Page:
There is no question about the status of the Sinai or the Golan Heights, which clearly belonged to Egypt and Syria respectively.

No sooner had Begin returned from his triumphant visit to Washington to meet President Carter, however, than he legalized three settlements the previous government had branded as illegal and announced the establishment of three more in the West Bank.

Begin could claim with justification that he was merely legalizing three settlements that the weak Labor government had allowed to be set up and had condoned, de facto if not de jure, and that the three new settlements were part of an overall plan inherited from the Labor government. Still, the timing offended the Americans and frighten the Arabs.

Then the Gush Emounim (Faith Bloc), whose goal for years has been to force Israel into annexing the West Bank, soon asked for 12 new settlements in the Arab heartland, something said Begin had promised.

By this time, negotiations toward recovening a Geneva conference were reaching a delicate period and on the advice of some of his advisors and under intense pressure from the Americans, he made a compromise.

Begin's compromise was that the Gush Emunim could set up six new settlements now, instead of the 12, which would come at some later date. In addition, the six had to be temporarily established within existing Israeli army camps-many of which were formerly Jordanian army camps.

The settlers were to take on quasi-and still ill-defined military status, if not as soldiers, then as contractual workers.

The compromise satisfied no one but, for the Americans, it was better than adding to the actual number of settlments and for the farth bloc it was better than nothing.

Twice, when Gush Emunim tried to challenge Begin's authority by attempting to settle outside the designated camps, Begin called out the troops-much to the surprise of those who thought begin would never throw Jews off any part of the historic land of Israel.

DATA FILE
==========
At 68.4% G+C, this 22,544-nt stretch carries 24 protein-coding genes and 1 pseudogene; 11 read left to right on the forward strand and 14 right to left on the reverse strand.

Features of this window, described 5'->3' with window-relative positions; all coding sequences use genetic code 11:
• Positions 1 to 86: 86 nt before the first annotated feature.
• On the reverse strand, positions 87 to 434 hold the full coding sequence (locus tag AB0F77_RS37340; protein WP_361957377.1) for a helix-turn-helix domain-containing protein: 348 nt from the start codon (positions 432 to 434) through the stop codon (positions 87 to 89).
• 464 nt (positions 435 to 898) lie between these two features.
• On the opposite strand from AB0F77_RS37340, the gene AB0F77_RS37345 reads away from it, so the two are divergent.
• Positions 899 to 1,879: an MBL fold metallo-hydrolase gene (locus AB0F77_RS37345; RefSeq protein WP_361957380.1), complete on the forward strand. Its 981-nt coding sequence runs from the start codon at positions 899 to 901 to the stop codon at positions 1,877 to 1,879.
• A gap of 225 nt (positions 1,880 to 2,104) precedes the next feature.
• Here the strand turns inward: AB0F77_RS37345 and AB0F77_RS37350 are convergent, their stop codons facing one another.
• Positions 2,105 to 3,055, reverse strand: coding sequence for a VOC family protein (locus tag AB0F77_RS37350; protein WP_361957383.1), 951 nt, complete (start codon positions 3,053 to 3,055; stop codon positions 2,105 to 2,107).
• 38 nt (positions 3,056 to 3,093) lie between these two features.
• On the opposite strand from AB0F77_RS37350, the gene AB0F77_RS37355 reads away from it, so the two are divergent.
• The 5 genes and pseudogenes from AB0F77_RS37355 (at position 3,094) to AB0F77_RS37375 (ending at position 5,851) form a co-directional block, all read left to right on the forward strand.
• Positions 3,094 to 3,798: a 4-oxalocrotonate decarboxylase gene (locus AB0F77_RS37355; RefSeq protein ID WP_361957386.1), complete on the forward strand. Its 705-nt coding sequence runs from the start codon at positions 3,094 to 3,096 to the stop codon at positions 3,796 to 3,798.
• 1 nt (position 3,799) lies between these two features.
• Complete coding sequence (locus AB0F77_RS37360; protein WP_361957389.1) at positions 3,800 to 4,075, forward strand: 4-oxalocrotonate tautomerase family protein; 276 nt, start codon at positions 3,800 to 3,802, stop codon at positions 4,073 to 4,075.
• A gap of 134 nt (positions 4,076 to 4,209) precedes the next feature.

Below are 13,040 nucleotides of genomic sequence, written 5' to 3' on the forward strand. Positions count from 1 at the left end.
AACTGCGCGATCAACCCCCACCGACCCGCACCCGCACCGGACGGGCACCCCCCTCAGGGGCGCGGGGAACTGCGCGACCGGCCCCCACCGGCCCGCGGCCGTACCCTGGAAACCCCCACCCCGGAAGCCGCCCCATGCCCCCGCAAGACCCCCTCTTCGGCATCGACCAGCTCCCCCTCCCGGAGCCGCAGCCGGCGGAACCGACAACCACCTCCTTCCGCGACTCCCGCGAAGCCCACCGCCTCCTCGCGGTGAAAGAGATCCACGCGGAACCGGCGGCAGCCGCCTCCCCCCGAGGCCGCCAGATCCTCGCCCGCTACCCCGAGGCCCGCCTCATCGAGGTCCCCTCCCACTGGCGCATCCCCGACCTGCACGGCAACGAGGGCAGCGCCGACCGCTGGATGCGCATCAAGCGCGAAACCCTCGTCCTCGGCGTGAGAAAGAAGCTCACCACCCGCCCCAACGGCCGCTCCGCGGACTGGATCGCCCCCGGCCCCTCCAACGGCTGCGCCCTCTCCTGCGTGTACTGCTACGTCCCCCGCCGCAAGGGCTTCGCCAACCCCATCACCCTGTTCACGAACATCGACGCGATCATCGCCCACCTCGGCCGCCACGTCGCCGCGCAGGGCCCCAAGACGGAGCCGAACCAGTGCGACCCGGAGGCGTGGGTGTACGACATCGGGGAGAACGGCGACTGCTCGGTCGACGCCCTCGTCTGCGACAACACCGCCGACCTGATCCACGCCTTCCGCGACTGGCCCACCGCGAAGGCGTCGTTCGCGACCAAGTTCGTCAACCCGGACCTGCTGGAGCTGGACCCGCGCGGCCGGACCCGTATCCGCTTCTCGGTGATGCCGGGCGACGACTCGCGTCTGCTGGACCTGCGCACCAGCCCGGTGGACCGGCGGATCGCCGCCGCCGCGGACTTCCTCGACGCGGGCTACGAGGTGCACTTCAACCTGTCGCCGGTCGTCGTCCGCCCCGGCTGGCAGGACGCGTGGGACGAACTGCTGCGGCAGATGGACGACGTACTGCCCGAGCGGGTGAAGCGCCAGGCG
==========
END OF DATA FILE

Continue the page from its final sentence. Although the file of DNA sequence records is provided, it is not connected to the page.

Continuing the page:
Still, the compromise has caused domestic debate because many Israelis fear the politicization of the army and, if the settlements are under military control, there will be less parliamentary control over settlement policy. This is particularly worrying to Yadin's Democratic Movement for change, which has just joined Begin's government but is opposed to begin's settlements policy.

Instead of relaying on the Zionist Movement, which traditionally helps plan and finance new settlements, the government last week, in fact, told the Zionist Movement that the new settlements were none of their business and allocated 85 million Israeli pounds for them.

Therefore it is questionable in the long run, whether either the Americans or Yadin's party will be able to halt the spread of settlements in the Arab heartland.

On the other hand, the dreams of men such as Agricultural Minister Ariel Sharon and others who see millions of Jews coming to fill up the West Bank are not taken very seriously in Israel, where emigration and immigration just about cancel each other out.

Most Israelis do not want to live on the West bank and it is unlikely that the Gush Emunim could muster more than 500 families to move into the occupied territories.

The Gush Emunim's oldest settlement, Kiryat Arba on the hills outside of Hebron, is now a massive complex of fort-like highrises with 1,300 apartments. Yet, according to the housing ministry, 800 of those apartments are unoccupied. Each flat cost the government approximately $20,000

Thus the problem is not one of a great Jewish land rush into the occupied territories. The problem is that each dot, no matter how small, will make it more difficult to achieve an eventual Israeli withdrawal from occupied territories where Jews are living and working.

The motivation of the Gush Emunim is not simple religious fervor ableit some border on the fanatical in the opinion of the majority of Israelis. It is also a renaissance of the pioneering spirit that gripped the early Zionists and a turning away from the materalism of middle class life in the welfare state of today.

Take Ann Neuhranh, for example, a young trained nurse from Tel Aviv who immigrated to Israel from England in 1959.

She has brought her five children from a comfortable home in a Tel Aviv suburb to a temporary tent camp within Kadum, a Gush Emunim settlement that Begin recently legalized not far from Nablus. The tents were not water proof and when the rains came early this month, the camp was awash. The inhabitants had to find temporary shelter in the army camp.